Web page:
If nothing else in 2016, Arsenal fans can be encouraged by the performances of young Nigerian forward Alex Iwobi in recent weeks.
The 19-year-old put in a solid performance out in Barcelona and followed it up with his first Arsenal senior goal away at Goodison Park during his first league start.
However, there are plenty of young players to show that Arsenal fans shouldn’t be getting too carried away just yet.
Goalkeeper: Stuart Taylor
Tipped to become David Seaman’s successor, Taylor can at least boast earning a Premier League medal in 2002 however the Romford-born shot stopper was never close to emulating Seaman.
Unable to shift Seaman’s actual successors Jens Lehmann and Manuel Almunia, Taylor left in 2005 only making 30 performances where he joined Aston Villa but never truly broke through as a first team goalkeeper, being second choice to Thomas Sørensen, Brad Friedel and Brad Guzan in his years at Villa Park.
Taylor had spells at Cardiff City, Manchester City and Reading before last being seen at Leeds United as second choice to Marco Silvestri, he was released from Leeds in May 2015.
Right-back: Nico Yennaris
Thrown in at the deep end with a league debut against Manchester United in January 2012 at the Emirates after a handful of substitute appearances in the cup, Yennaris actually put in a decent second half performance but it would go down as his only league outing for the Gunners in his three years.
Yennaris made only more appearance for Arsenal, assisting Arsenal’s fourth in a 6-1 win over Coventry City in the League Cup but the Greek Cypriot Londoner moved to Brentford in January 2014 helping the Bees to a promotion from League One.
He initially struggled to make an impact in his season in the Championship, moving on loan to Wycombe Wanderers and helping them reach the League Two play-off final, which they lost on penalties to Southend United.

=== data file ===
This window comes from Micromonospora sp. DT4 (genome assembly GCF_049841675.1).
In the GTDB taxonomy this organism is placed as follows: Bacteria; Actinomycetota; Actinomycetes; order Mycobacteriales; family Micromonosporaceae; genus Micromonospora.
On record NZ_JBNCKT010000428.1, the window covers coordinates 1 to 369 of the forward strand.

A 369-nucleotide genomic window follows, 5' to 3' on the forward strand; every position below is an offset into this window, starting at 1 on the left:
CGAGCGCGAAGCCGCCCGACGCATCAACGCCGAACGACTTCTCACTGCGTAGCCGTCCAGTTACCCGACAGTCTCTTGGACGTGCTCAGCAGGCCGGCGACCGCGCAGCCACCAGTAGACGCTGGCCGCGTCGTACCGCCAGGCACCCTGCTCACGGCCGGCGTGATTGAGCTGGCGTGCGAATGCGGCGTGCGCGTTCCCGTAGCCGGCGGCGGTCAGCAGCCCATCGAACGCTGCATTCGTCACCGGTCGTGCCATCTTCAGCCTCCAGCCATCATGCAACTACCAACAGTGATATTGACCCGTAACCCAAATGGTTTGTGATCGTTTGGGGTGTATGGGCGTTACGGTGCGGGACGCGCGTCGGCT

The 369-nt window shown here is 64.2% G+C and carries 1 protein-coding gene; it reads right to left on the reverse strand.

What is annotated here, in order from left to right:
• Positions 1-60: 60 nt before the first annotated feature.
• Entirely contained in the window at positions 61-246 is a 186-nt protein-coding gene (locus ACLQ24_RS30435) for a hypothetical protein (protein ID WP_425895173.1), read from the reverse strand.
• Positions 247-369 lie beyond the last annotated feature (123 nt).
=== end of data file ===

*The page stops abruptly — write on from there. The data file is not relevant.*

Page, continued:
Back at Brentford, he’s now playing defensive midfield for new manager Dean Smith where he’s made 24 appearances this season.
Centre-back: Matthew Upson
Signed for £2million from Luton Town in May 1997, Upson was seen as the successor to Tony Adams, however, with Adams, Steve Bould and Martin Keown ahead of him and suffering a spate of injury problems, he struggled to break through.
His best season was 2001-02 where he played 22 games in total, joining Stuart Taylor as a League & Cup double winner however, even after Adams and Bould’s retirements and Keown getting up in years, Upson couldn’t overtake new signings Sol Campbell, Kolo Toure and Pascal Cygan and was sold to Birmingham City in January 2003.
Upson found first team football in the Midlands, even with injury problems but was sold to West Ham United in January 2007 where he continued with his injury woes, lasing only 30 minutes of his Hammers debut and 11 minutes of his Upton Park debut in a 4-3 defeat to Tottenham Hotspur.
He finally got over some of his injury issues and in 2010 was picked for Fabio Capello’s England World Cup squad but was part of England’s disastrous 4-1 defeat to Germany even though he scored the Three Lions’s consolation.